In 2016, Florida became the first state to mandate technology training for lawyers, when it adopted a rule requiring lawyers to complete three hours of CLE every three years “in approved technology programs.”
So far, no other state has followed suit. But now one has moved a giant step closer to following in Florida’s footsteps. The North Carolina State Bar Council has approved a proposed amendment to lawyers’ annual CLE requirements that would mandate that one hour of the required 12 hours of CLE training annually be devoted to technology training.
The council adopted the proposed amendment on April 20. The proposed amendment now goes to the North Carolina Supreme Court for approval.
The proposed amendment would also add a definition of technology training:
“Technology training” shall mean a program, or a segment of a program, devoted to education on information technology (IT) or cybersecurity (see N.C. Gen. Stat. §143B-1320(a)(11), or successor statutory provision, for a definition of “information technology”), including education on an information technology product, device, platform, application, or other tool, process, or methodology. To be eligible for CLE accreditation as a technology training program, the program must satisfy the accreditation standards in Rule .1519 of this subchapter: specifically, the primary objective of the program must be to increase the participant’s professional competence and proficiency as a lawyer. Such programs include, but are not limited to, education on the following: a) an IT tool, process, or methodology designed to perform tasks that are specific or uniquely suited to the practice of law; b) using a generic IT tool process or methodology to increase the efficiency of performing tasks necessary to the practice of law; c) the investigation, collection, and introduction of social media evidence; d) e-discovery; e) electronic filing of legal documents; f) digital forensics for legal investigation or litigation; and g) practice management software. See Rule .1602 of this subchapter for additional information on accreditation of technology training programs.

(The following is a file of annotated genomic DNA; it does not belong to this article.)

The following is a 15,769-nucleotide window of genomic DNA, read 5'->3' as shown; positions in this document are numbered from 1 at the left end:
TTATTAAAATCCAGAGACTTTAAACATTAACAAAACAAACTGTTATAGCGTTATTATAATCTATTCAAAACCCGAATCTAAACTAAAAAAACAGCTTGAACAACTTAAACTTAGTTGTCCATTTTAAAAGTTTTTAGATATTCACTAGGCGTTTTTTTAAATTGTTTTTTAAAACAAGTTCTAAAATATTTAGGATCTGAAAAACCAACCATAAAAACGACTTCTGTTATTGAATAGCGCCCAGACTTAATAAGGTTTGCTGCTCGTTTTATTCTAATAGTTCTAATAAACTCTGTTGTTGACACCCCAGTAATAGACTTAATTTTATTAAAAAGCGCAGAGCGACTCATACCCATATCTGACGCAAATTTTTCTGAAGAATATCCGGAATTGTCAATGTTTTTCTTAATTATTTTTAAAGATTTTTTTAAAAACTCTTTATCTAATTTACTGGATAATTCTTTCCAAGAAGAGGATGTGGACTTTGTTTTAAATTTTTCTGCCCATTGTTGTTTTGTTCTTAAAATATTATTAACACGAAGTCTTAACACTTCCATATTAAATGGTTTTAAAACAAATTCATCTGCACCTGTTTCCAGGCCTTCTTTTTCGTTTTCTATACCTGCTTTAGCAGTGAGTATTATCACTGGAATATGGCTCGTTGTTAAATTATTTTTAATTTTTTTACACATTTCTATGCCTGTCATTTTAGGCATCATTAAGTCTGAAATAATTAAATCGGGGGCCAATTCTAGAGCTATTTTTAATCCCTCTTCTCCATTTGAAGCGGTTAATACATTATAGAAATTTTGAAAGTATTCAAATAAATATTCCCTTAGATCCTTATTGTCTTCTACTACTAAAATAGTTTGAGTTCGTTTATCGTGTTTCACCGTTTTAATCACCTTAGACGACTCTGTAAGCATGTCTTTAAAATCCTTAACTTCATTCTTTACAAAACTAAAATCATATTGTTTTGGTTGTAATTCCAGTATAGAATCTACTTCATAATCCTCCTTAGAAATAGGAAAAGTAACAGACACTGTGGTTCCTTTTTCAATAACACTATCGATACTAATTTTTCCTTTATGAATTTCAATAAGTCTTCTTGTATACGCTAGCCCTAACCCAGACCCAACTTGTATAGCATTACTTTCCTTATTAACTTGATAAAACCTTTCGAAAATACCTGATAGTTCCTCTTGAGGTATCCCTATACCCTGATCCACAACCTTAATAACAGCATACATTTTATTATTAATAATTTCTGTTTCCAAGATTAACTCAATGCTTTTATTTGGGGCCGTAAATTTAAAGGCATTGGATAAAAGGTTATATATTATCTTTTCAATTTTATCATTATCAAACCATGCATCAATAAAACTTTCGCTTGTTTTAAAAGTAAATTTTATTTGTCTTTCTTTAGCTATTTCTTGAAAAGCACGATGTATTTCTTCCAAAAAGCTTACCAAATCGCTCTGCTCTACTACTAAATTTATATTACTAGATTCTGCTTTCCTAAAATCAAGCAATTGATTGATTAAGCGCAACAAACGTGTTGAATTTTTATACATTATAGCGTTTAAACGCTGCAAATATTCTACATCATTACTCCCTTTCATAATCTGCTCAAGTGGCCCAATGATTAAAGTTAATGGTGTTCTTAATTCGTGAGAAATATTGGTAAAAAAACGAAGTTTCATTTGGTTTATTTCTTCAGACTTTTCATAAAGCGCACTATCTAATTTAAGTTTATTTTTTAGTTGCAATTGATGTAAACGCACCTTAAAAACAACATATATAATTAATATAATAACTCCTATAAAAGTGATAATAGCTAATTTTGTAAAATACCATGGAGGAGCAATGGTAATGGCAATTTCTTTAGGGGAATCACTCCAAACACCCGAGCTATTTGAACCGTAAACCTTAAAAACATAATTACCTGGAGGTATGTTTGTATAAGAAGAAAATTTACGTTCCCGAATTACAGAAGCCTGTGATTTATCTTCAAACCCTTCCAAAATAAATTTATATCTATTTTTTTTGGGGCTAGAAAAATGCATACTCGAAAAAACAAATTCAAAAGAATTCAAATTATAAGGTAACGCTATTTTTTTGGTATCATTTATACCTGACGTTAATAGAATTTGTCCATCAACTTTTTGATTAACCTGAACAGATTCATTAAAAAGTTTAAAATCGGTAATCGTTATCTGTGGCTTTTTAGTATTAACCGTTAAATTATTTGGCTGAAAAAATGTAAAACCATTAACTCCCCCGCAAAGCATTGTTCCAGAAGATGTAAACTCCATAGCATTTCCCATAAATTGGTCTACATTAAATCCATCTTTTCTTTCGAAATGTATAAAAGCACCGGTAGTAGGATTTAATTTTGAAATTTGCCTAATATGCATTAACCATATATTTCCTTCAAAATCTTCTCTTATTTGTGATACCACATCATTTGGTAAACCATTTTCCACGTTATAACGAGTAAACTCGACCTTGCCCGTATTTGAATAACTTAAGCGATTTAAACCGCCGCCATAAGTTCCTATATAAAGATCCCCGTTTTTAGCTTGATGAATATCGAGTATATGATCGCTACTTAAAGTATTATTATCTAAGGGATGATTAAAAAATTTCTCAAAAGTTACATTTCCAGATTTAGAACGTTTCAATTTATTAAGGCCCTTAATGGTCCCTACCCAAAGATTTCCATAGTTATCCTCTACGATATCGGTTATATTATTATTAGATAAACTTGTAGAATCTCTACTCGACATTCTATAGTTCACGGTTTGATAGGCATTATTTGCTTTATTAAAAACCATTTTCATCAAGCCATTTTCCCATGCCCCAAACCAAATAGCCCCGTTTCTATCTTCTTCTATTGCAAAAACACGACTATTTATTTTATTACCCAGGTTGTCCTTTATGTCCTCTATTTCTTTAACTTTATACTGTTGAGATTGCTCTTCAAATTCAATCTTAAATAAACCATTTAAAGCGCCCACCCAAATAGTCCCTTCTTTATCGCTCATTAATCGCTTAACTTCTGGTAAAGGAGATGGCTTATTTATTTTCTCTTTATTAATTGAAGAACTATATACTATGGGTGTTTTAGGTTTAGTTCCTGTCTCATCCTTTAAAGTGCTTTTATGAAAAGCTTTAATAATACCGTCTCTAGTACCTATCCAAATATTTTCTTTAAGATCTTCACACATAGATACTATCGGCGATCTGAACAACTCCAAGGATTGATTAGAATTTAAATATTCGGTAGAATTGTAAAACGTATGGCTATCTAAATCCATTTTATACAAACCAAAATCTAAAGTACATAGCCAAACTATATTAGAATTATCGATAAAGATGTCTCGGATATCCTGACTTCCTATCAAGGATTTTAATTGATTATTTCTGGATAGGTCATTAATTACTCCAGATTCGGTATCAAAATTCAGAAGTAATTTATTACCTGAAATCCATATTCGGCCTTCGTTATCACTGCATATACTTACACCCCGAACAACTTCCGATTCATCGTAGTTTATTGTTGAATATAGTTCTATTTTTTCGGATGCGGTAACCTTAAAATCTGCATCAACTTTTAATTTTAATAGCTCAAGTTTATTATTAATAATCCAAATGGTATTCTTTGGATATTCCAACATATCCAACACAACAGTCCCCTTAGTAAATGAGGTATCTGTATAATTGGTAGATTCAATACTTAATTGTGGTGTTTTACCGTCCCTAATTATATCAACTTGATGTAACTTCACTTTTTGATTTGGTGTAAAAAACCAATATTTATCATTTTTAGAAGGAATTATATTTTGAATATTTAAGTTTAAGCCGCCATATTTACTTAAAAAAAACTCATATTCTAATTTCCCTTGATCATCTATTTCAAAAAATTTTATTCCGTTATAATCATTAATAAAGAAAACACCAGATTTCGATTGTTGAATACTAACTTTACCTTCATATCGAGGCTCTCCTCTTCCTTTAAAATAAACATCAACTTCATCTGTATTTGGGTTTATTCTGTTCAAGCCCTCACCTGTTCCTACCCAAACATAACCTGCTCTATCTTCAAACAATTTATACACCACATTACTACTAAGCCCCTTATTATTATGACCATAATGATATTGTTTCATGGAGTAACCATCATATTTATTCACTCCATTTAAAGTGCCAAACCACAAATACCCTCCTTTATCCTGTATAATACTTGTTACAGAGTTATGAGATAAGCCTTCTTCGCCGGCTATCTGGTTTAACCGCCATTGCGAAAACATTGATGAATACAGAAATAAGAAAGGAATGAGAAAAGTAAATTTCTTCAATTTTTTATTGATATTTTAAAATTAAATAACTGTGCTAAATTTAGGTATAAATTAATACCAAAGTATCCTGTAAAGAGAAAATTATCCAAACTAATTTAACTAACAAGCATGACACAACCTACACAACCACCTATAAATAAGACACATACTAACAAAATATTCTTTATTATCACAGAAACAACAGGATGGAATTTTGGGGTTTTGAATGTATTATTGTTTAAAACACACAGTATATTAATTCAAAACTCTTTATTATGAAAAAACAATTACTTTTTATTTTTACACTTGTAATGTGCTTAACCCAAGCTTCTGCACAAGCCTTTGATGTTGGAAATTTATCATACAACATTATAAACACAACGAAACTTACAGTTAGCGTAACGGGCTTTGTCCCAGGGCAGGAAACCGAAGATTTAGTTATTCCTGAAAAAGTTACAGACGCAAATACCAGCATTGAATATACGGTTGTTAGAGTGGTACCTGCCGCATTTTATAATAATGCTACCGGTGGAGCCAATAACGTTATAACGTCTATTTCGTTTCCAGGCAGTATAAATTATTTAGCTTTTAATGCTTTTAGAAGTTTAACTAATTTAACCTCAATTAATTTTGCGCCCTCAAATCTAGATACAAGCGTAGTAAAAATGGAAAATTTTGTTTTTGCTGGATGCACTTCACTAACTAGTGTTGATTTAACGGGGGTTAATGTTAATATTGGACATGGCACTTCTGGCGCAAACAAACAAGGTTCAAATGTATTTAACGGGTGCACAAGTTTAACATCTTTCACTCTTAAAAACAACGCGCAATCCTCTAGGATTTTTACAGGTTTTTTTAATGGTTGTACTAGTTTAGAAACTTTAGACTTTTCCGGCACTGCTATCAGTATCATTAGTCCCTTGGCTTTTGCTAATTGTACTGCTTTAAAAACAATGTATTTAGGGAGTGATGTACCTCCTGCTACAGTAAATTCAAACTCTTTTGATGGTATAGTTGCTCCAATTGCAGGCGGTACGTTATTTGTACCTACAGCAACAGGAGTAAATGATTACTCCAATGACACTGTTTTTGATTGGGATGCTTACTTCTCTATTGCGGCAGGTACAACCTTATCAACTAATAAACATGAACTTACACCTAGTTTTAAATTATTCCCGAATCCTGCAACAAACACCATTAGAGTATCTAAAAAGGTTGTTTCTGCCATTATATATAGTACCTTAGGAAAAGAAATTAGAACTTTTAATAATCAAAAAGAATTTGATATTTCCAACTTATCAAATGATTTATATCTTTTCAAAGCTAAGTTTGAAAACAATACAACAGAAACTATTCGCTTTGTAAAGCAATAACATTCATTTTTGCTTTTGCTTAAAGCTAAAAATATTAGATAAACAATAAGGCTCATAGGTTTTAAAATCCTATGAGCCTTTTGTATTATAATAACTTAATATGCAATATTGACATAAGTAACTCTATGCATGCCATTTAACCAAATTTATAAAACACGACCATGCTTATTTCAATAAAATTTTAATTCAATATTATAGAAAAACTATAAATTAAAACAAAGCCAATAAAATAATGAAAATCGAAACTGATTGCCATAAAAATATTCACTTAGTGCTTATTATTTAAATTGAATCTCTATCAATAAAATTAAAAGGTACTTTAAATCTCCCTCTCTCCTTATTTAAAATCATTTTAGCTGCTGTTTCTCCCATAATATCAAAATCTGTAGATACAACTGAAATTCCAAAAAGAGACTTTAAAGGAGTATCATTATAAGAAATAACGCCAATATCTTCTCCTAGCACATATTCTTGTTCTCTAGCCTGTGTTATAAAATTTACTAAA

Now the question is, Which state will be next?